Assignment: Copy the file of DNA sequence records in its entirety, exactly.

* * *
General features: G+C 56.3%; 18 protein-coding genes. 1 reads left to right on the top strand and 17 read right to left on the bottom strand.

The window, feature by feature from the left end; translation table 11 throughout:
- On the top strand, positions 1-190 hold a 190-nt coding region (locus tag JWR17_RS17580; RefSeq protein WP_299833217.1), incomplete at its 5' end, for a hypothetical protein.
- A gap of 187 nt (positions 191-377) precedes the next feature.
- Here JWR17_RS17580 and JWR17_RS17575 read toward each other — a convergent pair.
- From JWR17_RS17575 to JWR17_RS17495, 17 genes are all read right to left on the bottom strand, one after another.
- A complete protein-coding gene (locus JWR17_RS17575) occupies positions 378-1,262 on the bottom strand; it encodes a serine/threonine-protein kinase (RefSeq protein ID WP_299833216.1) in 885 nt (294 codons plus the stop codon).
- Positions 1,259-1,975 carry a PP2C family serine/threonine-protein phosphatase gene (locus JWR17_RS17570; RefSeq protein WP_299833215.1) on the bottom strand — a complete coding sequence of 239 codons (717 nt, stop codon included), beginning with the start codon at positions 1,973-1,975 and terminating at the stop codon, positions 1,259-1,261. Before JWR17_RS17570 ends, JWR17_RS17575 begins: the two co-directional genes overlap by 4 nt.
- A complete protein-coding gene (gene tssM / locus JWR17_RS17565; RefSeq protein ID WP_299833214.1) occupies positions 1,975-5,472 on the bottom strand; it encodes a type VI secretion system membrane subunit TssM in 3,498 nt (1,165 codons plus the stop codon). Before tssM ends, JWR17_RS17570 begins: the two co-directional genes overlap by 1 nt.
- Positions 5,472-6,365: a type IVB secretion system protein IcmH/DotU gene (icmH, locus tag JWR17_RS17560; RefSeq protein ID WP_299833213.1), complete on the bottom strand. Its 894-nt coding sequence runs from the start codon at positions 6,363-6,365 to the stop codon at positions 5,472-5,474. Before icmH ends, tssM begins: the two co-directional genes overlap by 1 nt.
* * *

General features: G+C 56.3%; 18 protein-coding genes. 1 reads left to right on the top strand and 17 read right to left on the bottom strand.

The window, feature by feature from the left end; translation table 11 throughout:
- On the top strand, positions 1-190 hold a 190-nt coding region (locus tag JWR17_RS17580; RefSeq protein WP_299833217.1), incomplete at its 5' end, for a hypothetical protein.
- A gap of 187 nt (positions 191-377) precedes the next feature.
- Here JWR17_RS17580 and JWR17_RS17575 read toward each other — a convergent pair.
- From JWR17_RS17575 to JWR17_RS17495, 17 genes are all read right to left on the bottom strand, one after another.
- A complete protein-coding gene (locus JWR17_RS17575) occupies positions 378-1,262 on the bottom strand; it encodes a serine/threonine-protein kinase (RefSeq protein ID WP_299833216.1) in 885 nt (294 codons plus the stop codon).
- Positions 1,259-1,975 carry a PP2C family serine/threonine-protein phosphatase gene (locus JWR17_RS17570; RefSeq protein WP_299833215.1) on the bottom strand — a complete coding sequence of 239 codons (717 nt, stop codon included), beginning with the start codon at positions 1,973-1,975 and terminating at the stop codon, positions 1,259-1,261. Before JWR17_RS17570 ends, JWR17_RS17575 begins: the two co-directional genes overlap by 4 nt.
- A complete protein-coding gene (gene tssM / locus JWR17_RS17565; RefSeq protein ID WP_299833214.1) occupies positions 1,975-5,472 on the bottom strand; it encodes a type VI secretion system membrane subunit TssM in 3,498 nt (1,165 codons plus the stop codon). Before tssM ends, JWR17_RS17570 begins: the two co-directional genes overlap by 1 nt.
- Positions 5,472-6,365: a type IVB secretion system protein IcmH/DotU gene (icmH, locus tag JWR17_RS17560; RefSeq protein ID WP_299833213.1), complete on the bottom strand. Its 894-nt coding sequence runs from the start codon at positions 6,363-6,365 to the stop codon at positions 5,472-5,474. Before icmH ends, tssM begins: the two co-directional genes overlap by 1 nt.